Below is an activity guest post from the lovely Jessica from www.education.com. Their website is full of brilliant and inventive learning resources for reading games which include matching words to pictures, stories, the alphabet, to name a few. There are so many to choose from and they are all so colourful and fun to do! They also have other learning resources such as lesson plans, workbooks/sheets, games etc. I find that the reading/letter games are perfect for mammies (or teachers) to work on at home with their little ones. But there are options for a variety of ages groups and abilities. The activity below is aimed towards younger children. I haven’t tried it yet with Ruby, but I definitely will be as it is right up my ally. I love to do activities like this with Ruby. I will also be a useful one to add to my Montessori class resources!
ACTIVITY: Make a Letter-Sound Book
A is for apple, B is for bear, C is for…Craft this funky picture book to help your little pre-schooler to practice identifying the sounds that letters make!
In pre-school, children are constantly practising the different sounds that letters make. Give Dora a run for her money by inviting your child to become an explorer in search of objects that begin with the letters in his/her name. Take some snap shots of different objects, and compile a personalised picture book that your child can use over and over again to practice their letters and the sounds they make!
What You Need:
Several sheets of 8 1/2″ x 11″ card stock paper
Small (1×4″) address labels
What You Do:
Lay a piece of card horizontally, and invite your child to write his first name in big block letters across the top. Then glue a photo of your child underneath and let him finish the effect with any border decorations.
Pull out the card stock, one piece for each letter in his name. Have your child write one letter, nice and big, at the top right hand of each page.
Now you’re ready to explore! Take a camera for a trip around the neighbourhood, the local park, or the zoo and encourage your child to point out any object that begins with a letter in his name. Take shots of a school for “s”, a tree for “t”, an car for “c”, a bird for “b”, etc. What you find depends on where you do your exploring. Who knows? You might find something silly, unusual, or exotic! Aim for at least two pictures for each letter page.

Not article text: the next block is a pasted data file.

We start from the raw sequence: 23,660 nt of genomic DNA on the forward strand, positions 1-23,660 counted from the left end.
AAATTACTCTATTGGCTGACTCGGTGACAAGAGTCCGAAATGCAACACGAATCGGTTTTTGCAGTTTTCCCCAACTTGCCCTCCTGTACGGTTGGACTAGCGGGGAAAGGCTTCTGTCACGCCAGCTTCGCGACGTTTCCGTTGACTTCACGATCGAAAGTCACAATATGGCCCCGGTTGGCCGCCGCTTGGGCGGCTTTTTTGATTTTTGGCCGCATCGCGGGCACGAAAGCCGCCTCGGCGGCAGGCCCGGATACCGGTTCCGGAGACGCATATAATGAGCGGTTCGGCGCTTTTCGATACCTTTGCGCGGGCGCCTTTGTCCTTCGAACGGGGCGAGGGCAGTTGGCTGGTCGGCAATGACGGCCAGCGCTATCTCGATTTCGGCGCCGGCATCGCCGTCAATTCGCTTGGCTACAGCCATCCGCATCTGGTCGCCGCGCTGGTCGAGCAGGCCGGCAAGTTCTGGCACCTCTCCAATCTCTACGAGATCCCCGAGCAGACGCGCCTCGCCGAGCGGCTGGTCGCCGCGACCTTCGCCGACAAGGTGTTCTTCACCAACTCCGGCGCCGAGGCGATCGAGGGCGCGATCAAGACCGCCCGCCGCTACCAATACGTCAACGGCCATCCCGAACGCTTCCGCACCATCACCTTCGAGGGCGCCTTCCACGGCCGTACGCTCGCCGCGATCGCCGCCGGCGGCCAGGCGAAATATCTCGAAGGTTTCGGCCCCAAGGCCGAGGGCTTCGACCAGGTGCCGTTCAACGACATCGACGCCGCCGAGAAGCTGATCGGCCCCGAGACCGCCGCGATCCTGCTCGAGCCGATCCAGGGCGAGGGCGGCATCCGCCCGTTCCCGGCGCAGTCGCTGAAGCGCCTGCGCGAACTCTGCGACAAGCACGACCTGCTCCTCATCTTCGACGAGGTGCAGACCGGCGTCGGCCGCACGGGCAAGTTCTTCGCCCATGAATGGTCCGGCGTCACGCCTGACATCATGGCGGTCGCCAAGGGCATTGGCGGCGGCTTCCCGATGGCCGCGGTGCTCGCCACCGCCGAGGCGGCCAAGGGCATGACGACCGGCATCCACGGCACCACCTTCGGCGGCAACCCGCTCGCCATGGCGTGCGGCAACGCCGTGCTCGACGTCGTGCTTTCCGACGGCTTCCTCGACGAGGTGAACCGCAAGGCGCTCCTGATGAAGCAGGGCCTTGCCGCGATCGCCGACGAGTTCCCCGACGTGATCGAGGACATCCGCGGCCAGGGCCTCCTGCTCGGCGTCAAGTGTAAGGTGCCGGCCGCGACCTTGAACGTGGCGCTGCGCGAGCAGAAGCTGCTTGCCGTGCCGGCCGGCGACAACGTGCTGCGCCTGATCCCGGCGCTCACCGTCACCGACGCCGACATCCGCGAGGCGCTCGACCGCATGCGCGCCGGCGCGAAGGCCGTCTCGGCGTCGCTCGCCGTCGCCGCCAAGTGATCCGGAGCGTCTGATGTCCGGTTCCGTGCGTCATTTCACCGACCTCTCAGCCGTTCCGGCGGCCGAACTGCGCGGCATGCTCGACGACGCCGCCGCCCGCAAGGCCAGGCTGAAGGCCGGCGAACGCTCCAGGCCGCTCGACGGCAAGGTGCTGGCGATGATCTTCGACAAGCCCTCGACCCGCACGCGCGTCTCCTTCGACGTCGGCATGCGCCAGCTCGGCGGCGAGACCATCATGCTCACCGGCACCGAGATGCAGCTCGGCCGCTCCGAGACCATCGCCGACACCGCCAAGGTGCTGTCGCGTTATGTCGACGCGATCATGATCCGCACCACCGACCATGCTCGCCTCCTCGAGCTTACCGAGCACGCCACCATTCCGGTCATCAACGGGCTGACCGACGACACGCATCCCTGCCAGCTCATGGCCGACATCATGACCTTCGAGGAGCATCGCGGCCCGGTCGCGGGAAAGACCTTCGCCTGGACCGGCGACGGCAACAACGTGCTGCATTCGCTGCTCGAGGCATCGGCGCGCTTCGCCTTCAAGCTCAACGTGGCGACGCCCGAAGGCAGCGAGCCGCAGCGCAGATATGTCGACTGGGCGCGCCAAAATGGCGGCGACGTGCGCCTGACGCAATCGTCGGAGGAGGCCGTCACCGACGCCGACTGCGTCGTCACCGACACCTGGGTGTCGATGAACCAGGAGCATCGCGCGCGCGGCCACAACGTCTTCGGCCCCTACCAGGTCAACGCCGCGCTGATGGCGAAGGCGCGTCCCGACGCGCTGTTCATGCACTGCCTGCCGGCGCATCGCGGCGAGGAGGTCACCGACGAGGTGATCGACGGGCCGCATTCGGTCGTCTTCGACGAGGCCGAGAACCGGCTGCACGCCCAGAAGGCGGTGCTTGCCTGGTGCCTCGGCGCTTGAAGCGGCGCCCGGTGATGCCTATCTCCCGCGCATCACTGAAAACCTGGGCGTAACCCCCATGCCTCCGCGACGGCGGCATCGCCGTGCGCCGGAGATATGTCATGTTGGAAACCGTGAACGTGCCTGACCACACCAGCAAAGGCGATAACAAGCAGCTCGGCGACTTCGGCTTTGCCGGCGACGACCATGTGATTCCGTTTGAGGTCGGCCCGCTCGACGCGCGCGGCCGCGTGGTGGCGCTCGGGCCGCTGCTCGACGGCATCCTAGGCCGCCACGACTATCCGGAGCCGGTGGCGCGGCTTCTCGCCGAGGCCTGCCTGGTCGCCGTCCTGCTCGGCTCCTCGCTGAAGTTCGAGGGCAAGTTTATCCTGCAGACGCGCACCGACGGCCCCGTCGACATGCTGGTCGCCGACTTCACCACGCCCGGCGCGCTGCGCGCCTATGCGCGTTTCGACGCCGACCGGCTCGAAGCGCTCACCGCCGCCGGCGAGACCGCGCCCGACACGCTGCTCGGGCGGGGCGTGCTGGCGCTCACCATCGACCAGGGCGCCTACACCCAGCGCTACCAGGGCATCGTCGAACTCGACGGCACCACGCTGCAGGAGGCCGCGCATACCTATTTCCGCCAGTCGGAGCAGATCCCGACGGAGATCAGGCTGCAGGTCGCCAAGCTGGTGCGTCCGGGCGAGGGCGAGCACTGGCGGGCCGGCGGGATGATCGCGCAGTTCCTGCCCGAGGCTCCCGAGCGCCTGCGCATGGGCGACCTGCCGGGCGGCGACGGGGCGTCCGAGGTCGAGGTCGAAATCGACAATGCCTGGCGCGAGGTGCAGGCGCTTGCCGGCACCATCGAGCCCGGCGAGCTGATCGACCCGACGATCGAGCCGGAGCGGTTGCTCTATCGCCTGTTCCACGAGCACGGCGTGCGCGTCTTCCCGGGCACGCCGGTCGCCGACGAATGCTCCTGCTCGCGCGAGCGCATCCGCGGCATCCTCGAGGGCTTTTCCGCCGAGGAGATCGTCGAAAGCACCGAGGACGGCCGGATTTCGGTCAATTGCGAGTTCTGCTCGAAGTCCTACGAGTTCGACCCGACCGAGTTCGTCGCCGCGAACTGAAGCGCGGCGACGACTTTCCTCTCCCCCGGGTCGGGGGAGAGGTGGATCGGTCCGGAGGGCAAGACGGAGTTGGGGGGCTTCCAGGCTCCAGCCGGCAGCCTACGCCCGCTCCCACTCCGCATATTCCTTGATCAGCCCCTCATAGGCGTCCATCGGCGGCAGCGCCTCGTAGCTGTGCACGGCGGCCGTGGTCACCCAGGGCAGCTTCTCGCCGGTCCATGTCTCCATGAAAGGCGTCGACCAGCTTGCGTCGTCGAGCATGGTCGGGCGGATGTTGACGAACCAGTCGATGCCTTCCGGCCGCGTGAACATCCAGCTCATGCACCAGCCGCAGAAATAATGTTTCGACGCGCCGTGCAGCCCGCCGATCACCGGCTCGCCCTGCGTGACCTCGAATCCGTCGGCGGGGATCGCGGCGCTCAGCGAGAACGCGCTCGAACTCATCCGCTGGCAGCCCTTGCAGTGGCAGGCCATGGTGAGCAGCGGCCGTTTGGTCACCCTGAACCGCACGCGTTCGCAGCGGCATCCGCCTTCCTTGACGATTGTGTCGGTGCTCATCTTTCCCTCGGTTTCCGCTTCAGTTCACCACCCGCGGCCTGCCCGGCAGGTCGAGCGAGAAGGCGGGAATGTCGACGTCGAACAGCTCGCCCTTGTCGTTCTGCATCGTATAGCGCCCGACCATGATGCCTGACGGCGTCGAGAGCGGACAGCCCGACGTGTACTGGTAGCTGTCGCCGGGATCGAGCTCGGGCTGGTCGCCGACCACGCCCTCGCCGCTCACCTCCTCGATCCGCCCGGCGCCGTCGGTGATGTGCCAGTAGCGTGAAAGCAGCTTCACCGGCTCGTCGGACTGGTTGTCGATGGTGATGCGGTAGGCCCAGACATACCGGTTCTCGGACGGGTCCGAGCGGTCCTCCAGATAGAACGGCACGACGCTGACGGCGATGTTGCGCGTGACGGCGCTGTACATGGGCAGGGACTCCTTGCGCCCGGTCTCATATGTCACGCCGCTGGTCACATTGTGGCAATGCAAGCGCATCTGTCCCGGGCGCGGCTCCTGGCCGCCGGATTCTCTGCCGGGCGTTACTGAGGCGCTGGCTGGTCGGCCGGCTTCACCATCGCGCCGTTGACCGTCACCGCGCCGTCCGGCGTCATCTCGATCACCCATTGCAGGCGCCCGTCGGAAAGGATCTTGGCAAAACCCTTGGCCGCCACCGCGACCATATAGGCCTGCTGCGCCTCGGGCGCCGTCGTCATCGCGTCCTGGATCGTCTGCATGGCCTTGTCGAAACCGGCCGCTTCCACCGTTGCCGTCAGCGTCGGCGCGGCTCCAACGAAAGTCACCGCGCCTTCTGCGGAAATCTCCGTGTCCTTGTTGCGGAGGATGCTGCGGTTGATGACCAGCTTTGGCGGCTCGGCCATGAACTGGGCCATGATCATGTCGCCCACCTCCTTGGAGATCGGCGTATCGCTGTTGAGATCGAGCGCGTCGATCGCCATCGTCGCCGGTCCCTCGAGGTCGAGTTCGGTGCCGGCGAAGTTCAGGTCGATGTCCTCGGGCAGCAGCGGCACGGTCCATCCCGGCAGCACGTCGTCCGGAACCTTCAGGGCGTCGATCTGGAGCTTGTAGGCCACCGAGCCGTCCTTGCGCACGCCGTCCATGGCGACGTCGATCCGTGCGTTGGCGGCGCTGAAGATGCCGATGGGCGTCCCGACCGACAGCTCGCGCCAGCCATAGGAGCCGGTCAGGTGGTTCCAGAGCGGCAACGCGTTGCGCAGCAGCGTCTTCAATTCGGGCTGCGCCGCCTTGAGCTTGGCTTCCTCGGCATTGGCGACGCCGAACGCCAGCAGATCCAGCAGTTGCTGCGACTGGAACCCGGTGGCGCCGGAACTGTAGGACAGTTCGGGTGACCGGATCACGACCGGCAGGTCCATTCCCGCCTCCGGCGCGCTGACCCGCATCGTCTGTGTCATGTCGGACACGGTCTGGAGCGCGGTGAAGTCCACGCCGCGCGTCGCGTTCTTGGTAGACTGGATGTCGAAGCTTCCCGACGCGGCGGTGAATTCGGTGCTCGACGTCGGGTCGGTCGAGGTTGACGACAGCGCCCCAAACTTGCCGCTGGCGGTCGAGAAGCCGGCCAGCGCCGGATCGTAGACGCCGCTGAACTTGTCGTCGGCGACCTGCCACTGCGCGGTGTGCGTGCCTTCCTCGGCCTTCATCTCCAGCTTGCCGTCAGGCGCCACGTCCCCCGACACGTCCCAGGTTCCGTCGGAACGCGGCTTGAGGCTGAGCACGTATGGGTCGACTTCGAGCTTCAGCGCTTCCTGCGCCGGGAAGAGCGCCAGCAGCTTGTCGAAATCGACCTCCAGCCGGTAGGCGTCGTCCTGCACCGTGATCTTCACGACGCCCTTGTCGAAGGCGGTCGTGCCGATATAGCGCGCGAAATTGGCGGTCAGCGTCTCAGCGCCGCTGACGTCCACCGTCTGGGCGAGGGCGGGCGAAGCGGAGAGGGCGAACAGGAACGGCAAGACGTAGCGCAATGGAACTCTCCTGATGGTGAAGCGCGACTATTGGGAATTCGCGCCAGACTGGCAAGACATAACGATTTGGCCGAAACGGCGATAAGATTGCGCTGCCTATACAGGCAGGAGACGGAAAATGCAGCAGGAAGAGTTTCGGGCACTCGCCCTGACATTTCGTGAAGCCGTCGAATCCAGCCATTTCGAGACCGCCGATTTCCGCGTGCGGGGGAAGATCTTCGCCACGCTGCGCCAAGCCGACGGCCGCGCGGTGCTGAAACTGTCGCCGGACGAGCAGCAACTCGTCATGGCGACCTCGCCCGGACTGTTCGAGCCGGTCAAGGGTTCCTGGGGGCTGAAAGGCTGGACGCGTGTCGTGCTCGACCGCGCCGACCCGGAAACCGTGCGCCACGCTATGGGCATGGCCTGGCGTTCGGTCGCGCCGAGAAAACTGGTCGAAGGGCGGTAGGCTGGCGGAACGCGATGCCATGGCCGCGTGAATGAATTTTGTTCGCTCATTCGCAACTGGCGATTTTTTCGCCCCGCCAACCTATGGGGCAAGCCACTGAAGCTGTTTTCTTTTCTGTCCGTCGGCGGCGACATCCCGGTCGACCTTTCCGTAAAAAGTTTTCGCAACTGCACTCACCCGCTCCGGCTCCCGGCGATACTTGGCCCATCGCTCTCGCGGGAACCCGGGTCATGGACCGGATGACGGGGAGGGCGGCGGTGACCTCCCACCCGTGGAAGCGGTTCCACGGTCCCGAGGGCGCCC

Print the photos, and then help your child sort them by what letter they begin with.
Trim and glue each picture down on the appropriate page. For example, if your child’s name has a “d” in it, paste the picture you snapped of the dog onto the “d” page.
Write the name of each object next to the picture. If your child can do this writing, that’s great! But don’t push it; it’s also fine for him to dictate to you. Be sure to read out loud each letter as you write it down.
Assemble the pages in order. Use the hole punch to poke a few holes on the left edge of the pages, and tie them together with yarn. You’ll end up with a gorgeous piece of work that’s personalised just for your child! Read it together to practice his letters and sounds.
Ruby is at that stage where she wants to be up doing what everyone else is doing or being carried around all the time. If its not that, she wants you to be down beside her 24/7 playing. I had heard about toddler learning towers, which toddlers can use to access the kitchen counter top or table in order to take part in baking activities etc. It’s safe too, as you don’t have to worry about your little one falling off, but obviously you shouldn’t leave them unattended whilst they are on it.
I looked into buying one but the prices were too high! So I took to Pinterest and came across a link to a fabulous website called www.happygreyluckly.com. It was here that I came across her brilliant IKEA hack for a toddler learning tower using the IKEA BEKVAM step stool. Now, I am by no means a DIY goddess, I’ve never even used an electric drill (which you really should used for this project), so unfortunately, I cannot take the credit for putting the learning tower together. It was my other half Andy who did all of the DIY work, after I sent him the website link and asked (very nicely), if he would put it together for Ruby. I think he did a wonderful job!! The only part I had in this was painting it afterwards and taking some pictures! So we headed off to IKEA and picked up our own BEKVAM step stool and followed the step by step instructions on the site.